Court King and Rafael Gondim live in Kew Gardens, New York. They have been in a committed relationship for 10 years, and married in Chicago on July 5, 2015. The two met when they were both training to be flight attendants with United Airlines. Now, Court is a sixth grade NYC public school teacher and Rafael is NYC public school principal. Together, Court and Rafael are raising their 6-year-old son, Gabriel. This fall, the couple are selling their home, quitting their jobs and hitting the open sea on a catamaran, affectionately named "Wind." Follow their journey on Facebook, Instagram and on their website!
Tell us about your path to parenthood. We chose to foster-adopt. We wanted to help a child who needed a loving home. There are so many kids out there that need a great home and we were willing to deal with the chance of losing our child. We said worst case we give them a great start.
Tell us about any obstacles you faced on your path to fatherhood. It was hard being in meetings being the only gay couple, but after the initial meetings we felt very welcomed.
How has your life changed since you became a father? Life has become more meaningful. Having Gabriel has helped me focus on more important things in life such as playing, joy and my family. It has instilled a greater purpose and appreciation of life itself. Before we had Gabriel, we spent a lot more time and money on going out with friends at night. We were more focused on the world around us rather than our family. We traveled the world with little worry about where we went or where we stayed. Since we have had Gabriel, we go out a lot less, but we still travel. He loves traveling, tasting new foods, and experiencing any form of transport. Gabriel loves anything with wheels or flies! We no longer stay in hostels or friend's couches.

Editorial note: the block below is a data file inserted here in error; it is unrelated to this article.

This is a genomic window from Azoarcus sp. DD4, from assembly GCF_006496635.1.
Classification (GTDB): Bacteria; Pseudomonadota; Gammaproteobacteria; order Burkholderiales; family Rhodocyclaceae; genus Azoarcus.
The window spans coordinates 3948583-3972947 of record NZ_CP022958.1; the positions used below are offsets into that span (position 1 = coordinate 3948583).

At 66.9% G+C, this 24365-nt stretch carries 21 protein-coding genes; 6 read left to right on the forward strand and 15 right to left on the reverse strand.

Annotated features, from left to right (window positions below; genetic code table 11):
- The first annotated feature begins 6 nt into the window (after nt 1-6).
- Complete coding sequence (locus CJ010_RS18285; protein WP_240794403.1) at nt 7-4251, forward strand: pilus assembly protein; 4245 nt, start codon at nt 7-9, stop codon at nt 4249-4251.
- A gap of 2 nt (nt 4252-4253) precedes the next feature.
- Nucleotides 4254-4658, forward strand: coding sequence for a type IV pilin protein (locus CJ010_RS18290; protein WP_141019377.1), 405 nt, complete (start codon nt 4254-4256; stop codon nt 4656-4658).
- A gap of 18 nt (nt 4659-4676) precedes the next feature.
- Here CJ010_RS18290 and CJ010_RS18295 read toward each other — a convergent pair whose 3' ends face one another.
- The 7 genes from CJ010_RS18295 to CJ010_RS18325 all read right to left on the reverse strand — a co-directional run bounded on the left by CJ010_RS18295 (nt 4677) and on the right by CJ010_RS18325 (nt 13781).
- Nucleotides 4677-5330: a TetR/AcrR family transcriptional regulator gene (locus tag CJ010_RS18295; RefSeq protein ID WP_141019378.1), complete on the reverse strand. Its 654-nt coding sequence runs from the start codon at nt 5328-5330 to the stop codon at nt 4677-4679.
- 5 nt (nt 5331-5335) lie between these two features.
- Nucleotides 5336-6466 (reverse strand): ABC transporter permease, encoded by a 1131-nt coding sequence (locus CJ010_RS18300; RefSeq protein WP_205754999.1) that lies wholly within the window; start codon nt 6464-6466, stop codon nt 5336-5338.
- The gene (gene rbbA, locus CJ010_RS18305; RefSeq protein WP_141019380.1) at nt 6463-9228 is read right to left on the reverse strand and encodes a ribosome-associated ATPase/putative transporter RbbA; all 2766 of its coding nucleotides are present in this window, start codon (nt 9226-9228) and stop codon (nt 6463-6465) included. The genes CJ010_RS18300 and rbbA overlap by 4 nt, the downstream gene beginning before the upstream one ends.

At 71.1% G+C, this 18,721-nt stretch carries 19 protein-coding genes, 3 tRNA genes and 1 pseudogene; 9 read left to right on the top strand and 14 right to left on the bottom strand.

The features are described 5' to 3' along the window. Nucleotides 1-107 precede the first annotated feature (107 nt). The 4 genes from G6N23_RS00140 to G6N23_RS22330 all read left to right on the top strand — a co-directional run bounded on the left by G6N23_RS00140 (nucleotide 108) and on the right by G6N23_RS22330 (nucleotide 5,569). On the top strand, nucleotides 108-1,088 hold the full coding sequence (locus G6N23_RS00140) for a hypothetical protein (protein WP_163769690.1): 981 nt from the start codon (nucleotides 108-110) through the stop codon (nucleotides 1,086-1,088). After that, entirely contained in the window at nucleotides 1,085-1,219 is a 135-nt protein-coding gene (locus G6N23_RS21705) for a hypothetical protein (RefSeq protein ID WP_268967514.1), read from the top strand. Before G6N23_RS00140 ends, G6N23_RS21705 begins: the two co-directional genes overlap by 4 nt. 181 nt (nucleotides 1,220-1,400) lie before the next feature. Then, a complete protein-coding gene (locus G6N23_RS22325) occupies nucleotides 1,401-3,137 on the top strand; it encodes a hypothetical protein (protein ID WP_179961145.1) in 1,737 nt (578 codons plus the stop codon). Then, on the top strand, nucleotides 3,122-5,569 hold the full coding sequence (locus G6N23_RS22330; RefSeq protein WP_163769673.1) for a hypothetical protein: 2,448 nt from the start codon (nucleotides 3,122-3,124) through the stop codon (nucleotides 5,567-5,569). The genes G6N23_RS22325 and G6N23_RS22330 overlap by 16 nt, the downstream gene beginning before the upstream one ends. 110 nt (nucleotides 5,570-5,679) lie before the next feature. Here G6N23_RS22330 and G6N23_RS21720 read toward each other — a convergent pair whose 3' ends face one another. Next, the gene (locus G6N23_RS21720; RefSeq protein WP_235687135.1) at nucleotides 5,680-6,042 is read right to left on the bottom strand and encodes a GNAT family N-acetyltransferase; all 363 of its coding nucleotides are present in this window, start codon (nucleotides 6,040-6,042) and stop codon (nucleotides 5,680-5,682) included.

What have you learned from your son since you became a dad? Gabriel has taught me to love in a way that I did not know existed. I have never felt the love I have for him for any other person on Earth. I would do everything in my means to protect him. He has taught me to stop, play and enjoy the little things we do in life. We love having lego design battles, constructing the tallest tower and racing with bikes.
Was there ever a moment that you or your husband experienced any serious doubts about your path to fatherhood or fatherhood itself? Friends were amazing in encouraging us to foster a child, but my family cautioned me about what I would loose. They constantly said "Why would you give up your freedom?", "Do you know how much the cost!" "What if you get a child you cannot control?" All of these are valid concerns, but what I gained from Gabriel far out weighs any of these extreme worries from my family.
What words of advice do you have for other gay men considering pursuing your same path or parenthood? Do it! Don't let other's negativity ever keep you from experiencing the most wonderful lasting feeling in life... being a dad. It has been the best decision I have ever made and cannot imagine life without my son.